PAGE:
I am so at home in Dublin, more than any other city, that I feel it has always been familiar to me. It took me years to see through its soft charm to its bitter prickly kernel - which I quite like too.

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For the Cause

John Mulqueen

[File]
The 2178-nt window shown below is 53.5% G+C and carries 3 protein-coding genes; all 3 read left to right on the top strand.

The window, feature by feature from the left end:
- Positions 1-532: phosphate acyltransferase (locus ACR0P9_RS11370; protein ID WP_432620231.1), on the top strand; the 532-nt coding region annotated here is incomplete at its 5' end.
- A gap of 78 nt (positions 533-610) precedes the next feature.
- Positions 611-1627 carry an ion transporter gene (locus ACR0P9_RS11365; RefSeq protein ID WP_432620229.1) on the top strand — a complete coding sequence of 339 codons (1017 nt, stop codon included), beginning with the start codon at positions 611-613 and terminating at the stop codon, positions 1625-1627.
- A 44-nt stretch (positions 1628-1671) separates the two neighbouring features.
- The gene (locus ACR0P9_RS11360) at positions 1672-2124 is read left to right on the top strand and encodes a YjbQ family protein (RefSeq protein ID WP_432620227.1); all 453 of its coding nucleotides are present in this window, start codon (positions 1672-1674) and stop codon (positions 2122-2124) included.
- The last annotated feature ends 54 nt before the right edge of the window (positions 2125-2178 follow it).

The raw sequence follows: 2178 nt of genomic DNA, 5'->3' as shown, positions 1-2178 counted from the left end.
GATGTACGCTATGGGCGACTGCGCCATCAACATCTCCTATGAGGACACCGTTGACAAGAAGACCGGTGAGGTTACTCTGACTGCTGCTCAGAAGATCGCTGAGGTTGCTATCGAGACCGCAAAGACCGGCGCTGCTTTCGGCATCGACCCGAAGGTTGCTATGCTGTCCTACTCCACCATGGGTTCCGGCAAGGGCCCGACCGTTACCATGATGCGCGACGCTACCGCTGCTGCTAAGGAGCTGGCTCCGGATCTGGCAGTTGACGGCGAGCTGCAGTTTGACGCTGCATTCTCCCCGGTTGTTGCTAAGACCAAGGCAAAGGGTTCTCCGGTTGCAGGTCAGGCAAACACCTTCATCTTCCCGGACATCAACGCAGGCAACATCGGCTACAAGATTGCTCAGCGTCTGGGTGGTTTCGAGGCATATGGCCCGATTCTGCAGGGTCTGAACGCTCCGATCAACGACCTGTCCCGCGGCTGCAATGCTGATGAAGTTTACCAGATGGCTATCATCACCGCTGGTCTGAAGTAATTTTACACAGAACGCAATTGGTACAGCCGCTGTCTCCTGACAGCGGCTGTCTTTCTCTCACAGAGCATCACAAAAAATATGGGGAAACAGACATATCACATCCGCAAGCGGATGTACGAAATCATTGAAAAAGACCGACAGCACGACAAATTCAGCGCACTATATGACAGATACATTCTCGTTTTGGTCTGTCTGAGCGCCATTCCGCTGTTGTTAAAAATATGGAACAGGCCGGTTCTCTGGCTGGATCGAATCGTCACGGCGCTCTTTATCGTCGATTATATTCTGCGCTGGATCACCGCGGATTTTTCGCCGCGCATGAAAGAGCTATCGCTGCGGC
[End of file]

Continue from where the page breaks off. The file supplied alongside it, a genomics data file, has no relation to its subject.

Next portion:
Jason Gurney’s Crusade in Spain was posthumously published in 1974 and republished by Readers Union, Newton Abbot, Devon in 1976. Even The Olives Are Bleeding, a television documentary broadcast in 1976, told the story of the Irishmen who went to fight for both sides in the Spanish civil war. The film, broadcast forty years after the war began, made an impression on this author, as did Jason Gurney’s painfully honest memoir Crusade in Spain, republished the same year. In the preceding decade, when there was little interest in Ireland about this conflict, Michael O’Riordan began work on his history of the Irish contribution to the International Brigades – the volunteers from across Europe and North America, who, like himself and Gurney, fought for the elected government against Franco and his allies, Hitler and Mussolini. Gurney’s book first appeared in 1974, following his death a year previously (at a time when another general, this time in Chile, was emulating Franco’s brutality). Veterans’ recollections of the Spanish civil war, written soon after it ended, by dedicated, or, disillusioned, communists, did not impress Gurney ‑ a “farrago of nonsense”. In his view the forty thousand men who enlisted in the brigades deserved better. Writing about his personal experiences in this crusade might explain their motives and their suffering. Gurney draws attention to the presence of fascists in a Britain pulverised by the Depression (where parliamentary democracy did not collapse as it did elsewhere). Fascism had more than a little appeal there in 1936, and Moscow-led communism also had its adherents. Gurney describes a for him local scene on London’s King’s Road. “Outside the Gaumont cinema there were a couple of men in fascist party uniform, trying to sell copies of Action, but they were not very military looking and their hearts didn’t seem to be really in it. Further up, by the bus stop, a small man was offering the Daily Worker, his thin fanatic’s face opening and closing as he called his wares. But it was past the rush-hour and the few people around didn’t seem to take much interest.” The fashionable and the rich had yet to discover London’s Chelsea. In the 1930s this largely slum district comprised squalid bedsits, back-to-back dwellings and run-down lodging houses. Several hundred artists’ studios – cold and derelict – were also there, plus a flourishing art school. Writers and students joined artists such as Gurney to create a bohemian…

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